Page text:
HONOLULU SYMPHONY ORCHESTRA
Cellist Maria, left, pianist Lucia and violinist Angella Ahn return to Hawaii to share their music.
More Ahn-believable nights
It was three years ago to the month that three young Korean-American women made an impact on the local classical music audience.
Sisters Lucia, Maria and Angella Ahn presented a contemporary-themed "Ahn-Plugged" concert at the Blaisdell Concert Hall that ran the gamut from romanticism to rock 'n' roll. The combination of their simpatico interplay and glamorous stage presence made the Ahn Trio instant favorites with the night's gathering.
With the Honolulu Symphony Orchestra, Samuel Wong conducting
» When: 8 p.m. Friday and 4 p.m. Sunday
» Where: Blaisdell Concert Hall
» Tickets: $22 to $73
» Call: 792-2000
One of the concert's highlights was the imagistic "Swing Shift: Music for Evening Hours," composed by their friend and fellow Juilliard graduate Kenji Bunch. Bunch will be in attendance this weekend at the Honolulu Symphony Orchestra's concerts, as the Ahn Trio returns to Honolulu, this time to perform his "Hardware Concerto" as featured guests with the orchestra.
Speaking by phone from her New York City home, Angella Ahn remembered that Bunch's triple concerto was written in May 2002, the same year of their Hawaii visit. "It's been revived a bit since then," she said. "Last year, we played it with the Louisville Symphony."
And like most of the venturesome material the trio is known to champion, Ahn describes the "Hardware Concerto" "as anything but regular. The reason it's called that is that we use so many electronic hardware in our instrumentation. Besides the grand piano, Lucia also plays a keyboard. And Maria and I both of use pickups on our cello and violin for some amplification. I even play a wah-wah pedal for my violin. I think this piece is the future of concertos and classical music, with the use of very new elements. And it's so cool," she said with a delighted laugh.
"The concerto's middle movement is the most traditional sounding, a huge, romantic, lush-sounding movement. But the first starts off right away with the hardware. It's kind of exciting, it's the Bollywood section. And the third movement is the funk section. The whole thing is pretty great, mixing all kinds of genres."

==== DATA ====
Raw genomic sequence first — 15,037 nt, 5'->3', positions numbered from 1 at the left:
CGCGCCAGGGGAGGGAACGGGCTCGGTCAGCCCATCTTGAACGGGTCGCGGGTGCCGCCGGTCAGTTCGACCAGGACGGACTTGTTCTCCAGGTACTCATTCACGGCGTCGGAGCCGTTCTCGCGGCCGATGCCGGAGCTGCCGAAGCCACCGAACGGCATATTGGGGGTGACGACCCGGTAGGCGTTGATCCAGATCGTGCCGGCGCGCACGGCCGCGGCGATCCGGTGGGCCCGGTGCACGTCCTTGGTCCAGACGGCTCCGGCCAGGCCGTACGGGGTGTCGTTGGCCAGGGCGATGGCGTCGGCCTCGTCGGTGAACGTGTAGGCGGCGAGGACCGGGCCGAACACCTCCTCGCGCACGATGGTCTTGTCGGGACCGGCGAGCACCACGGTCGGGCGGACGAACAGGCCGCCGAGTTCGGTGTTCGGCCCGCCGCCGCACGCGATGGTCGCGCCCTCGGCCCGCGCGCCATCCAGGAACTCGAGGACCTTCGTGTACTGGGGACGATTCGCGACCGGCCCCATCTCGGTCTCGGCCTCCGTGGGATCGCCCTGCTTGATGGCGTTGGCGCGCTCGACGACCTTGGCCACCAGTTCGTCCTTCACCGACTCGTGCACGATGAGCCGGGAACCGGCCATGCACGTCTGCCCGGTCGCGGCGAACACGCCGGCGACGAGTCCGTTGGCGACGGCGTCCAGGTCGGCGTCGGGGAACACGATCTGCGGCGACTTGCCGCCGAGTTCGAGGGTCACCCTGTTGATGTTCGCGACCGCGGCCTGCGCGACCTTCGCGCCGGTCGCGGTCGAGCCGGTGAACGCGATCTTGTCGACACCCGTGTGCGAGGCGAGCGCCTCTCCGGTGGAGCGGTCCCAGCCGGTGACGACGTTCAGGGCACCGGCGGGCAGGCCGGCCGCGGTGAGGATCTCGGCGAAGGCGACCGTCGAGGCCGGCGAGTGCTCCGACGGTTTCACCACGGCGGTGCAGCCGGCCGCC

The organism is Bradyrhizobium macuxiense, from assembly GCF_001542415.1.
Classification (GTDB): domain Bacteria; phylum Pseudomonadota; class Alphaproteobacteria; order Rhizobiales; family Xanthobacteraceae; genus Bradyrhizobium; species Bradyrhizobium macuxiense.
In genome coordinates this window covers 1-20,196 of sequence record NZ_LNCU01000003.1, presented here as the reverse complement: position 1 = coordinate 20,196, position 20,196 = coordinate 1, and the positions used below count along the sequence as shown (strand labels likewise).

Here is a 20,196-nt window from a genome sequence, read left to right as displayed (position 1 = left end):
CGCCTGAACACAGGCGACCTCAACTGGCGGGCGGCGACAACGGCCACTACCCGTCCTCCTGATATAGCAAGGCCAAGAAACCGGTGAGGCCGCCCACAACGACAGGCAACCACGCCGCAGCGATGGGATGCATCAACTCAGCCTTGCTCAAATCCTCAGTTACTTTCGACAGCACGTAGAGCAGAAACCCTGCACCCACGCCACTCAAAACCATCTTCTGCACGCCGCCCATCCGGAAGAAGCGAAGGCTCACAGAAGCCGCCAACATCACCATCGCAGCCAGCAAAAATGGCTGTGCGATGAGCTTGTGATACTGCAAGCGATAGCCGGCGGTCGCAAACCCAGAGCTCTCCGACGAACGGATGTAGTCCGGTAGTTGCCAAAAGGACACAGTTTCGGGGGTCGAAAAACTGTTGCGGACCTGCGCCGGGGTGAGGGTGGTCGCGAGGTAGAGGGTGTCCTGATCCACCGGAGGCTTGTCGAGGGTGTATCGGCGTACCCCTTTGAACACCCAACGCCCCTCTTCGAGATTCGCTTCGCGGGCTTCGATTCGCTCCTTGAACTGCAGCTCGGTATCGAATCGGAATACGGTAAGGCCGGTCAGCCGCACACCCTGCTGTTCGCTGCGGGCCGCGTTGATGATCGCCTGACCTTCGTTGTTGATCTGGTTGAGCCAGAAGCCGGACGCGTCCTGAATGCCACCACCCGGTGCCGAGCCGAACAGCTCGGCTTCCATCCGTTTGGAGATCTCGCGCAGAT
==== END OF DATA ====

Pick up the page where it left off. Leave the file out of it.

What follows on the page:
AFTER THE TRIO'S initial splash four years ago when they moved from a standard classical repertoire and look to a contemporary approach in music and fashion, the sisters have been busy since '02 constantly evolving their artistry.
"Two of the biggest projects we're working on now," said Ahn, "is one, we've started a huge collaboration with the David Parsons Dance Company, based in New York City. What's fun about it is that a lot of dance companies nowadays are using live music in their performances. It's more exciting that way, as we are on stage at the same time as the dancers, and there have been some amazing responses to that."
The trio's other concern is LAM Records, the name being an acronym for the first letters of their names. "We are making our own record company. It's been in the works for months, and we're excited because it shows we're ready to be creative in our business affairs and to show our faces. ... We're just putting together the whole structure of the company, laying out the plans for the first album, then find which way to distribute it, which will probably be some mix of major label and Internet marketing.
"The album's going to be called 'A Lullaby for My Favorite Insomniac,' a collection of really beautiful pieces for both insomniacs and non-insomniacs. It'll go along the same lines as our last two albums, 'Ahn-Plugged' and 'Groovebox,' featuring original, intelligent music. We'll start recording in just about a month or two, and first release the album in Korea next spring, and then the U.S. in the fall of 2006."
The trio also takes its first foray out of the contemporary classical scene with its collaboration with a rock band. "After Hawaii and a couple of performances in the States, we'll be going to Prague to work with an alternative rock band called the Tata Boys, who are very well-known in the Czech Republic. We'll rehearse and do some demos with them, and then do a joint tour in the U.S. and Asia."
LIKE their first trip to the islands, the Ahn Trio did a couple of educational workshops, this time at Iolani and Moanalua schools, earlier this week.
Remembering their own traditional training at Juilliard, Ahn says that "as we've gotten older, we've developed our own voices and sense of style."
"Our audience has been growing with us as well over the years. People are relating to our music, concept and philosophy, and as we gain more experience, we feel more confident."